What Netflix’s New Documentary ‘The Social Dilemma’ Has Taught Us About Our Technology Addiction

Netflix’s new documentary the Social Dilemma has raised concerns for viewers across the globe as we start to consider the detrimental harm our phones may be having on us. Whilst most people know that media companies such as Facebook and Google make their money through advertising, The Social Dilemma dives deep into the overall consequences for humanity that a data market creates.

Photo Credit: the Social Dilemma on Netflix


The Facebook Model

The Social Dilemma exposes the manipulative business model that tech companies use in order to make billions of dollars. Essentially, if you use an app or a service that does not sell you a product, you are the product.

Companies like Facebook use the plethora of information that they gather from their 2.6 billion users to make assumptions about you, that they can go on to then sell to advertisers. This means that everything that you click, like or share, gets filed away in a database that continues to grow. This database continues to have a more accurate idea of you as a customer as time goes on, making your image to advertisers increasingly clearer. This is referred to throughout the documentary as “surveillance capitalism”.

Roger MacNamee, an early investor in Facebook, explains this mechanism in that, “we have put deceit and sneakiness at the absolute center of everything we do”.

The problem with this model is that it has created a market for human data. Before the 2016 US election, Facebook embarked on “massive-scale contagion experiments” in order to see if their subliminal cues on Facebook pages could get more people to go vote in the midterm election. When they saw the success of these experiments, they unlocked the power of their data into real-world behaviour. All whilst their users had no idea.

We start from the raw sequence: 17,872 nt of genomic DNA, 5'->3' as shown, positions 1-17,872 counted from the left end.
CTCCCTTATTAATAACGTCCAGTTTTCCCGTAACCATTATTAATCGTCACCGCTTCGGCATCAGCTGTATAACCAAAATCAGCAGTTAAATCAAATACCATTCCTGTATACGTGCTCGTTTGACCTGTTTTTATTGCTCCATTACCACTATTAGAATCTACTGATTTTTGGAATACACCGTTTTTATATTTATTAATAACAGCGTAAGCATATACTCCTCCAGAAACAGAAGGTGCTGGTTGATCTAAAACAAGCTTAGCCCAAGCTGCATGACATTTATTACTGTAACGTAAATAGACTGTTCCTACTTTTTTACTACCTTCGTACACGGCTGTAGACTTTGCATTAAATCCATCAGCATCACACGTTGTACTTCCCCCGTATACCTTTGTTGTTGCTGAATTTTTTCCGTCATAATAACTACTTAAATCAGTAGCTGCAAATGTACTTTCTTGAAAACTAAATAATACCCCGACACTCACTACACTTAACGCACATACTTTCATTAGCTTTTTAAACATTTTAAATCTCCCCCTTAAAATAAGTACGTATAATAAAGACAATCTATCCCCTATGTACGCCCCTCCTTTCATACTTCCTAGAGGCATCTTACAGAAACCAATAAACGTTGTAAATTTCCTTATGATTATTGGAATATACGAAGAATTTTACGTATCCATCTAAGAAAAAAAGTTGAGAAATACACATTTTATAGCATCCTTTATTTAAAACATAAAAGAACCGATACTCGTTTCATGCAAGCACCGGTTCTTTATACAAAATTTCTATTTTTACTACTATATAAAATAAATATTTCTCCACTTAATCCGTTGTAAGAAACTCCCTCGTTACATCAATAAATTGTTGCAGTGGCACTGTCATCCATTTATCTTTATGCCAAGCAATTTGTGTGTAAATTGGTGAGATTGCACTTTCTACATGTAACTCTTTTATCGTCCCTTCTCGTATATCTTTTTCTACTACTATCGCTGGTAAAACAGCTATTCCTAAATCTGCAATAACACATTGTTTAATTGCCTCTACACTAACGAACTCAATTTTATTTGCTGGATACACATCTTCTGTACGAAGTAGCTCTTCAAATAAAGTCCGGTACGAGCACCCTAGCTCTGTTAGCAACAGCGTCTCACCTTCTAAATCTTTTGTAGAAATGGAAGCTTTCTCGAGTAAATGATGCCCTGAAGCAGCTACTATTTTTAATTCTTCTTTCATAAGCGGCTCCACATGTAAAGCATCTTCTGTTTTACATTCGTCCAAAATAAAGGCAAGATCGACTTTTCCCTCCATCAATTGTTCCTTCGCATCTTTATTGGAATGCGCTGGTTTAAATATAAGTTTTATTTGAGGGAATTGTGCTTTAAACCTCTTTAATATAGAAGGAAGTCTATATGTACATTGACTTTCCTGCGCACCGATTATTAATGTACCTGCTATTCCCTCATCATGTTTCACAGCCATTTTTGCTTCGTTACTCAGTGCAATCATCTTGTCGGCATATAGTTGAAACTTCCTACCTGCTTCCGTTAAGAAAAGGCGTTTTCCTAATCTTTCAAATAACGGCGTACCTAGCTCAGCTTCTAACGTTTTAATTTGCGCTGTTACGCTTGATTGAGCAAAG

Throughout the documentary, there is a real emphasis on the harmful impacts that our addiction to devices has created within our society. Interviewing multiple tech experts from across the board, each interviewee explains the intricate details that go into making an app addictive. Justin Rosteinstein, a former engineer at both Facebook and Google explains, “our attention is the product being sold to advertisers”, and therefore, there are whole teams devised within these companies to make sure we constantly crave a new notification.

Tristan Harris, a former design ethicist for Google, describes this constant craving as a psychological term known as “positive intermittent reinforcement”. What this means is that when you constantly ‘refresh’ your newsfeed, you’re doing this in the hope that when you scroll down something new will come up. He equates this to how the slot machines work in Vegas. You constantly reach over to your phone to see if you’ve “got something”, whether that be a Facebook, Instagram, Twitter or TikTok notification. And there is a dopamine rush when you do.

But what are the problems of this addiction? Besides the fact that maybe we’re wasting time. Jonathan Haidt, a social psychologist from the NYU Stern School of Business, makes the point in the documentary that we are just beginning to see the impacts now of this addiction to technology. And the people its harming the most are Gen Z.

For anyone who was born after 1996, Haidt urges that due to an addiction to technology, “a whole generation is more anxious, more fragile and more depressed”.